Film Reviews

Keep On Keepin’ On

Published January 17, 2015
Justin Kauflin and Clark Terry in 'Keep on Keepin' on' (2014)

Palace has found the perfect companion for Life Itself, in Alan Hicks’s Keep On Keepin’ On, a documentary about the great jazz trumpeter, Clark Terry. While Life Itself begins with Roger Ebert in his hospital bed, Keep On Keepin’ On introduces us to Terry on his 90th birthday. He may be old and sick with diabetes, but he has a truly indomitable spirit.
As the film progresses over five years Terry’s state of health continues to disintegrate but nothing can undermine his positive outlook on life. From his sick bed he will inspire a young, blind pianist, Justin Kauflin, who aspires to be a professional musician. Justin has the talent, but is nervous on stage and lacking confidence. His relationship with Terry is not simply that of a pupil to a teacher, it has a psychological and spiritual depth that makes this film quietly compelling. It’s a study in what it takes to be the best.
Justin is not the first young musician Terry has mentored. He also helped out figures such as Quincy Jones and Miles Davis; as well as hundreds of college students in his role as a pioneering teacher of jazz. In his novice days Terry found that established jazz men wouldn’t help him or answer his questions, so he promised himself to act differently if he ever became one of those big names.
Jones, himself now in his 80s, plays a prominent role in this film. He is one of Terry’s most ardent admirers and has never forgotten the debt he owes the older man. Terry draws on this bond when he introduces Jones to Justin.
One thinks instantly of Whiplash, Damien Chazelle’s brilliant indie about a rookie jazz drummer and the sadistic teacher who pushes him to the limit and beyond.
Terry is proof that one can get results by patient encouragement and be no less respected by one’s charges. It’s vaguely reassuring that Whiplash is fiction and Keep On Keepin’ On reality.
Terry began at the very bottom of the heap. He was born in a dirt-poor suburb of St. Louis and made his own first trumpet from scrap. He learned on the job, and by 1948 was playing with Count Basie. Three years later he would be a member of Duke Ellington’s big band, with a reputation as one of the master trumpeters of the era, and an instantly recognisable sound.
Justin envies that strong sense of identity and works frenetically to find his own musical signature. For Terry it was a simpler process. He has always striven to lead a happy life, and was known for having “the happiest sound in jazz.” Music and life are intertwined. Both require total commitment and offer commensurate satisfactions. Terry is proof that a positive attitude is one of the keys to longevity. Another might be the avoidance of the crippling drug and alcohol dependencies that sent so many musical prodigies to an early grave.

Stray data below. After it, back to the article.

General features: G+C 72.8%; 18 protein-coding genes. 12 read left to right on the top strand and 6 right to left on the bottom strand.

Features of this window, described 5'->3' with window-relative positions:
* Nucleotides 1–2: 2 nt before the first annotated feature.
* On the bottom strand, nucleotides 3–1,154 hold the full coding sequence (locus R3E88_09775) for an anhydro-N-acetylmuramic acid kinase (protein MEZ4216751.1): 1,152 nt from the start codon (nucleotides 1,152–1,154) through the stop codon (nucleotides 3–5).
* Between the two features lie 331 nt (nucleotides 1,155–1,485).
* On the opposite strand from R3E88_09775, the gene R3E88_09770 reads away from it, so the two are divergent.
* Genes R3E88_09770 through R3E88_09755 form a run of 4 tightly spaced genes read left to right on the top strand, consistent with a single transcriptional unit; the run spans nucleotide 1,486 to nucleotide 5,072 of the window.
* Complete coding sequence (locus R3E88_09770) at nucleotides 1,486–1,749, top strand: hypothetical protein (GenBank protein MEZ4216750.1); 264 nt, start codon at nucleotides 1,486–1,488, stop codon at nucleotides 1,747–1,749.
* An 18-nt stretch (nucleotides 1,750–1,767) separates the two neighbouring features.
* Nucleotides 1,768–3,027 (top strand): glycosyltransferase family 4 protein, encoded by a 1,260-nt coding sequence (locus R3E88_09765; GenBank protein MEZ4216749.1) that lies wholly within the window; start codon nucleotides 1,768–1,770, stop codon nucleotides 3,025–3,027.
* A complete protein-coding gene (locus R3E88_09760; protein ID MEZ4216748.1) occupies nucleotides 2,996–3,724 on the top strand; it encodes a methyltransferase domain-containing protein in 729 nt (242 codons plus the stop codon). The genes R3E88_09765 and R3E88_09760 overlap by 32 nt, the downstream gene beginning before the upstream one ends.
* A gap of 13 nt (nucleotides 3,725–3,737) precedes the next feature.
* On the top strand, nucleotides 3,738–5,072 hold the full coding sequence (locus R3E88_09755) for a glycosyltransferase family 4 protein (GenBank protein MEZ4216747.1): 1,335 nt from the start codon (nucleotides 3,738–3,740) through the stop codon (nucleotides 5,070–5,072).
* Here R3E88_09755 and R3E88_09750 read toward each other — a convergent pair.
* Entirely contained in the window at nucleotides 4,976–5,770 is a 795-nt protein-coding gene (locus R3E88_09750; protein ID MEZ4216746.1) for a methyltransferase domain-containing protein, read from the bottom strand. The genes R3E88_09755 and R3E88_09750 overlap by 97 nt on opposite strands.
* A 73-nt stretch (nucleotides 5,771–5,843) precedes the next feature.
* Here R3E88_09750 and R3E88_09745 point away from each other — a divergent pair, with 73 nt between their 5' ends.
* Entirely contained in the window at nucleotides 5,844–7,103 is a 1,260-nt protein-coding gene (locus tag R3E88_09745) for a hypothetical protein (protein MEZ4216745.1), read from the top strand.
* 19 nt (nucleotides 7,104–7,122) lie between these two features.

The film generates a degree of suspense as we watch Justin preparing for a big contest, wondering if he can overcome his nerves. The other suspenseful factor is Terry’s health, which seems to be deteriorating by the day. Viewers will find themselves wondering if he’s going to make it to the end of the movie.
Jazz buffs may want to see this film for the archival footage and the anecdotes, but Hicks’s emphasis is on the here and now. Like Life Itself, Keep On Keepin’ On might be seen as uplifting and inspirational, or rather depressing. The spectacle of a big-hearted, hugely talented man in a state of terminal physical decline will induce intimations of mortality in many viewers. Even the thought of Terry handing on the baton to Justin does little to dissipate the melancholy. Nevertheless, one can’t help but admire a character who can endure so much illness and pain while keeping up a constant stream of repartée, thinking always of what he can do to help others. If any of us can get to the finish line with half as much dignity as Clark Terry or Roger Ebert, we might feel it had all been worthwhile.

Keep On Keepin’ On
Directed by Alan Hicks
Written by Davis Coombe & Alan Hicks
Starring Clark Terry, Justin Kauflin, Quincy Jones, Herbie Hancock
USA, rated ?, 84 mins
Published in the Australian Financial Review, Saturday 17th January, 2015.